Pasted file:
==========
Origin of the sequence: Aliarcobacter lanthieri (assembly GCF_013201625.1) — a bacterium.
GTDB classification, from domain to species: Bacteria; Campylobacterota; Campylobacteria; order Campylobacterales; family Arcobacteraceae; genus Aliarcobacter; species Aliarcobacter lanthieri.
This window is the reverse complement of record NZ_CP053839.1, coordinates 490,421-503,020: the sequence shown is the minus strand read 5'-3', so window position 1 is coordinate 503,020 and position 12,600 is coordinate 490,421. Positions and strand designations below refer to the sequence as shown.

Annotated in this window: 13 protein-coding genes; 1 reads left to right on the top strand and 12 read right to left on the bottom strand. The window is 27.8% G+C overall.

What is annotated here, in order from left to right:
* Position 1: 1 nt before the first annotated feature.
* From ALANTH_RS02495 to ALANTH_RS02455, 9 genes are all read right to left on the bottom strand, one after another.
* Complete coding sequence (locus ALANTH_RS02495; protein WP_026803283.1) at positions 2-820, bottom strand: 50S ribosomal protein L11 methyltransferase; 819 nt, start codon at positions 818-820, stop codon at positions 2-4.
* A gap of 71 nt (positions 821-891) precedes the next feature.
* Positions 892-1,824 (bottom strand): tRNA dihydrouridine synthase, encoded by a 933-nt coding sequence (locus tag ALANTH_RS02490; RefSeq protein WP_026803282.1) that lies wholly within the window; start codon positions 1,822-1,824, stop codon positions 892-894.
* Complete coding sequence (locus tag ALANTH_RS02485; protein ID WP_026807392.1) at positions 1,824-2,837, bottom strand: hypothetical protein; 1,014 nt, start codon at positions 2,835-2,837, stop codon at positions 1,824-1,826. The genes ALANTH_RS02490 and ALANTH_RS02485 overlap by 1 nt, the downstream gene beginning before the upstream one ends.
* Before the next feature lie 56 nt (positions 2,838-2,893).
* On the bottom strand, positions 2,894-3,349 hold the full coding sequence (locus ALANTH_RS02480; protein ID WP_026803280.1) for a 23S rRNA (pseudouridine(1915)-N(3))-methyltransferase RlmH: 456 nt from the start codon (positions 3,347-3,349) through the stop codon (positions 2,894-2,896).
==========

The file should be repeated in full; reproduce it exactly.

Origin of the sequence: Aliarcobacter lanthieri (assembly GCF_013201625.1) — a bacterium.
GTDB classification, from domain to species: Bacteria; Campylobacterota; Campylobacteria; order Campylobacterales; family Arcobacteraceae; genus Aliarcobacter; species Aliarcobacter lanthieri.
This window is the reverse complement of record NZ_CP053839.1, coordinates 490,421-503,020: the sequence shown is the minus strand read 5'-3', so window position 1 is coordinate 503,020 and position 12,600 is coordinate 490,421. Positions and strand designations below refer to the sequence as shown.

Annotated in this window: 13 protein-coding genes; 1 reads left to right on the top strand and 12 read right to left on the bottom strand. The window is 27.8% G+C overall.

What is annotated here, in order from left to right:
* Position 1: 1 nt before the first annotated feature.
* From ALANTH_RS02495 to ALANTH_RS02455, 9 genes are all read right to left on the bottom strand, one after another.
* Complete coding sequence (locus ALANTH_RS02495; protein WP_026803283.1) at positions 2-820, bottom strand: 50S ribosomal protein L11 methyltransferase; 819 nt, start codon at positions 818-820, stop codon at positions 2-4.
* A gap of 71 nt (positions 821-891) precedes the next feature.
* Positions 892-1,824 (bottom strand): tRNA dihydrouridine synthase, encoded by a 933-nt coding sequence (locus tag ALANTH_RS02490; RefSeq protein WP_026803282.1) that lies wholly within the window; start codon positions 1,822-1,824, stop codon positions 892-894.
* Complete coding sequence (locus tag ALANTH_RS02485; protein ID WP_026807392.1) at positions 1,824-2,837, bottom strand: hypothetical protein; 1,014 nt, start codon at positions 2,835-2,837, stop codon at positions 1,824-1,826. The genes ALANTH_RS02490 and ALANTH_RS02485 overlap by 1 nt, the downstream gene beginning before the upstream one ends.
* Before the next feature lie 56 nt (positions 2,838-2,893).
* On the bottom strand, positions 2,894-3,349 hold the full coding sequence (locus ALANTH_RS02480; protein ID WP_026803280.1) for a 23S rRNA (pseudouridine(1915)-N(3))-methyltransferase RlmH: 456 nt from the start codon (positions 3,347-3,349) through the stop codon (positions 2,894-2,896).